We haven't exactly entered the darkest timeline of the White Sox rebuild. But things throughout the farm system have seemed to taken a bummer of a turn all at the same time.
Eloy Jimenez and Luis Robert, the organization's top-ranked position player prospects, will both miss weeks with a pair of injuries. Pitcher Dane Dunning is out weeks, as well. And third baseman Jake Burger is out for the remainder of the season. Injuries happen. And while they aren't welcome, they don't exactly cloud the White Sox bright future.
The more surprising of the recent bevy of bad luck and bad news, however, are the continued struggles of the organization's top two pitching prospects.
Michael Kopech and Alec Hansen could very well be the 1-2 starting-pitching punch on the next contending White Sox team. But right now, things are not going well. The two combined for a whopping 363 strikeouts in 2017, but so far in the 2018 campaign, they own a combined 5.20 ERA.
Kopech was expected by many onlookers to breeze through Triple-A and crack the White Sox starting rotation in a manner of months. There were plenty out there on social media who believed he should've been the team's Opening Day starter. But after a dominant beginning to the season — he had a 3.00 ERA and 38 strikeouts through his first six starts — things have been a struggle over the past seven starts. He's got a 6.10 ERA in that span with 31 walks. After posting a 2.65 strikeout-to-walk ratio in 2017, he's got a 1.98 mark in 2018.
Thursday night, Kopech issued four first-inning walks, threw 42 pitches and gave up two runs. After allowing a two-run homer in the third inning, his night ended after recording just nine outs. It was the seventh time in his last nine outings he's issued at least four free passes.
It snapped a streak of limited damage on the scoreboard for Kopech, who entered Thursday's game with just three earned runs allowed over his previous three starts. He still issued a fair number of walks, with 10 of them in those three games, but also piled up the strikeouts, with 23 of them in the same span.
Rick Hahn has insisted all along that the White Sox are waiting to see things from Kopech that don't always show up in a box score, that the dominant start didn't make Kopech ready for the majors. And the inverse would figure to be true, as well: The ugly numbers of late don't necessarily tell the whole story of Kopech's development. Thursday was no exception to that line of thinking, as Kopech — not to mention his manager and pitching coach — were in visible disagreement with how the home-plate umpire was calling balls and strikes. A different guy behind the plate, and maybe Kopech's Thursday-night line looks a lot different.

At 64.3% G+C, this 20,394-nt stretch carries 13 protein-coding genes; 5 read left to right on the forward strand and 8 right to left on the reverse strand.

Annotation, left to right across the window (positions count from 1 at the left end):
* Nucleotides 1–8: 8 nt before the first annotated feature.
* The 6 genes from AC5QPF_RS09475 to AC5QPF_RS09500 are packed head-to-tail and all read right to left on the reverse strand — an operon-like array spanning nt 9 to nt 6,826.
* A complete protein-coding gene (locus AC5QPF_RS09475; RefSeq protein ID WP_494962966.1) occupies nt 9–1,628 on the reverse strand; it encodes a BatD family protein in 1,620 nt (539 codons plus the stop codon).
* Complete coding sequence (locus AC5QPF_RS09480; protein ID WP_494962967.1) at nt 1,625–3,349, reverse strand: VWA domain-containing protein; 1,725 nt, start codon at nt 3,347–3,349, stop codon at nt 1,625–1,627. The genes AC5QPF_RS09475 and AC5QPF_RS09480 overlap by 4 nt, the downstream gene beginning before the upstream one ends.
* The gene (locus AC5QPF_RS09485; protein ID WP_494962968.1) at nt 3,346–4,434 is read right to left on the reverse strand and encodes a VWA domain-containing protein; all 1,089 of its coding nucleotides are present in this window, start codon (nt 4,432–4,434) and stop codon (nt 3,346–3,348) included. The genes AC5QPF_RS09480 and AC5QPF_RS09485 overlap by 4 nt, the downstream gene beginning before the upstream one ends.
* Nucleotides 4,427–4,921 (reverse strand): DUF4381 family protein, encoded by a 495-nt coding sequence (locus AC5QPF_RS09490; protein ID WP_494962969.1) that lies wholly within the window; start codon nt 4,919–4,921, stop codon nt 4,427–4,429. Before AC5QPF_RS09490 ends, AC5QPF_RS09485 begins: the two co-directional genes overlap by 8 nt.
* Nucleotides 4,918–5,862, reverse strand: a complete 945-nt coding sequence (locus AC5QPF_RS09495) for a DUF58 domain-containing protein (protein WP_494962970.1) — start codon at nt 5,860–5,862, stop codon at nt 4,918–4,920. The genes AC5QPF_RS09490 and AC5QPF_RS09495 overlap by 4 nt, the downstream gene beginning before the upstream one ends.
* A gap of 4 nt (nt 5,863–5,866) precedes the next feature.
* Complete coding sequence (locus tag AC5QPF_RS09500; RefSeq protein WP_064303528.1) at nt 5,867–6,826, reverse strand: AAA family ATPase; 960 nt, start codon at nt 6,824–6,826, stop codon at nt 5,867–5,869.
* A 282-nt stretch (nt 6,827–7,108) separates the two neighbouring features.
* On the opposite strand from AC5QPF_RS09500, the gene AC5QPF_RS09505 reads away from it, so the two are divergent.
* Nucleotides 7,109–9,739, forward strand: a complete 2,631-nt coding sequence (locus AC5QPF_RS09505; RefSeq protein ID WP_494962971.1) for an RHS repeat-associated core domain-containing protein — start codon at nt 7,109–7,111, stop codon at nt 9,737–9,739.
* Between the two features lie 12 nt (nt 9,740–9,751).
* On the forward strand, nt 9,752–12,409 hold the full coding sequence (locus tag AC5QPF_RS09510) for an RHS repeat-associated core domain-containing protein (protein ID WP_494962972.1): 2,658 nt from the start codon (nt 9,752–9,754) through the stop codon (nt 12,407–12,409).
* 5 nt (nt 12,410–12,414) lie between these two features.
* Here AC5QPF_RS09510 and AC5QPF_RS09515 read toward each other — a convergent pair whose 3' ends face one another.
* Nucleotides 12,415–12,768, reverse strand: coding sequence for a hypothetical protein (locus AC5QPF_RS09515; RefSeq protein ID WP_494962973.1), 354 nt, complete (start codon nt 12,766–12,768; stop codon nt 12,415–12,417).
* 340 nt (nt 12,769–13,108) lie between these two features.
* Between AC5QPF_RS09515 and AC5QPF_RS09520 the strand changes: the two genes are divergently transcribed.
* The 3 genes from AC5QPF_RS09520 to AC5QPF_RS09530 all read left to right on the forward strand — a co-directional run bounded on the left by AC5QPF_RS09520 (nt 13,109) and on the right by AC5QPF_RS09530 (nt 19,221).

Instead, the walks piled up again. And that's the same problem that Hansen keeps running into.
Hansen's season started late due to a significant forearm injury, a worrisome enough issue considering the missed developmental time. But in his first four starts of the season, he's looked like anything but the No. 46 prospect in baseball. Hansen has 16 walks in those four starts, 15 of those coming in the last three starts. He's reached the fifth inning just once and has recorded just 49 outs on the season, owning a 7.71 ERA after Tuesday's outing.
Pitching slumps are not uncommon, and these struggles from Kopech and Hansen are not causing the slightest bit of danger to the White Sox rebuilding effort. But watching these two having trouble finding the strike zone on a consistent basis is not what White Sox fans want to see right now, not when so many other prospects are battling injuries.
The White Sox farm system is loaded, the depth the strength of this rebuild at the moment. But with the organization's two top position player prospects on the disabled list and its two top pitching prospects struggling, this is not the happiest stretch of the rebuild.